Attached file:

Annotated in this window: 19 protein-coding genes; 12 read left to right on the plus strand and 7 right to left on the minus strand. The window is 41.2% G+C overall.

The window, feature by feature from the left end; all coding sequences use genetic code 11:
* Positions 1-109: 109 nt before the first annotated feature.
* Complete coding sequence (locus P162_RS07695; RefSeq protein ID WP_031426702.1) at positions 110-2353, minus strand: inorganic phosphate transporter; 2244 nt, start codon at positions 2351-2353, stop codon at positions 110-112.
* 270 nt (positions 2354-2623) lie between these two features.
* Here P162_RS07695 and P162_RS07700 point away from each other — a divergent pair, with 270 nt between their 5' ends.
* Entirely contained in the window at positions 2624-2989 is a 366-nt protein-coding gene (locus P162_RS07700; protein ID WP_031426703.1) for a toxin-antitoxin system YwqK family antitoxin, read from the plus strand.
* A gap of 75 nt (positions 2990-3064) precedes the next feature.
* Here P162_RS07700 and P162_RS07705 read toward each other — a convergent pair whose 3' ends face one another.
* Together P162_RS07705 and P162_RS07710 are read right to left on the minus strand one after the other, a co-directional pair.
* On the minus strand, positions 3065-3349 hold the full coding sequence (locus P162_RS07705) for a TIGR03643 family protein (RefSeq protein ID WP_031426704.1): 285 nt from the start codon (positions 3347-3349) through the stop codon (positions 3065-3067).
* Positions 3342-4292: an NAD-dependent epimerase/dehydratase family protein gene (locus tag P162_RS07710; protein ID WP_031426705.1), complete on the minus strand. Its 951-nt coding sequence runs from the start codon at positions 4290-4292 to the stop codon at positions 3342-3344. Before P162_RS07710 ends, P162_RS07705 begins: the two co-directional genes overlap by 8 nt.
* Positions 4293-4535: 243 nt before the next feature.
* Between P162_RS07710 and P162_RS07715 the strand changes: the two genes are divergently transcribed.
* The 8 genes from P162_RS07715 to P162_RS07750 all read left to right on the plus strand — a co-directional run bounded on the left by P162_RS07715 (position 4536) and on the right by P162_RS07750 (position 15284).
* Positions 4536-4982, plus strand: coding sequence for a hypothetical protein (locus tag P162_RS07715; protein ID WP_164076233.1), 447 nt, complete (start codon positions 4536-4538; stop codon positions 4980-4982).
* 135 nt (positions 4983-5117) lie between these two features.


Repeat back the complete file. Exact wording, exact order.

Annotated in this window: 19 protein-coding genes; 12 read left to right on the plus strand and 7 right to left on the minus strand. The window is 41.2% G+C overall.

The window, feature by feature from the left end; all coding sequences use genetic code 11:
* Positions 1-109: 109 nt before the first annotated feature.
* Complete coding sequence (locus P162_RS07695; RefSeq protein ID WP_031426702.1) at positions 110-2353, minus strand: inorganic phosphate transporter; 2244 nt, start codon at positions 2351-2353, stop codon at positions 110-112.
* 270 nt (positions 2354-2623) lie between these two features.
* Here P162_RS07695 and P162_RS07700 point away from each other — a divergent pair, with 270 nt between their 5' ends.
* Entirely contained in the window at positions 2624-2989 is a 366-nt protein-coding gene (locus P162_RS07700; protein ID WP_031426703.1) for a toxin-antitoxin system YwqK family antitoxin, read from the plus strand.
* A gap of 75 nt (positions 2990-3064) precedes the next feature.
* Here P162_RS07700 and P162_RS07705 read toward each other — a convergent pair whose 3' ends face one another.
* Together P162_RS07705 and P162_RS07710 are read right to left on the minus strand one after the other, a co-directional pair.
* On the minus strand, positions 3065-3349 hold the full coding sequence (locus P162_RS07705) for a TIGR03643 family protein (RefSeq protein ID WP_031426704.1): 285 nt from the start codon (positions 3347-3349) through the stop codon (positions 3065-3067).
* Positions 3342-4292: an NAD-dependent epimerase/dehydratase family protein gene (locus tag P162_RS07710; protein ID WP_031426705.1), complete on the minus strand. Its 951-nt coding sequence runs from the start codon at positions 4290-4292 to the stop codon at positions 3342-3344. Before P162_RS07710 ends, P162_RS07705 begins: the two co-directional genes overlap by 8 nt.
* Positions 4293-4535: 243 nt before the next feature.
* Between P162_RS07710 and P162_RS07715 the strand changes: the two genes are divergently transcribed.
* The 8 genes from P162_RS07715 to P162_RS07750 all read left to right on the plus strand — a co-directional run bounded on the left by P162_RS07715 (position 4536) and on the right by P162_RS07750 (position 15284).
* Positions 4536-4982, plus strand: coding sequence for a hypothetical protein (locus tag P162_RS07715; protein ID WP_164076233.1), 447 nt, complete (start codon positions 4536-4538; stop codon positions 4980-4982).
* 135 nt (positions 4983-5117) lie between these two features.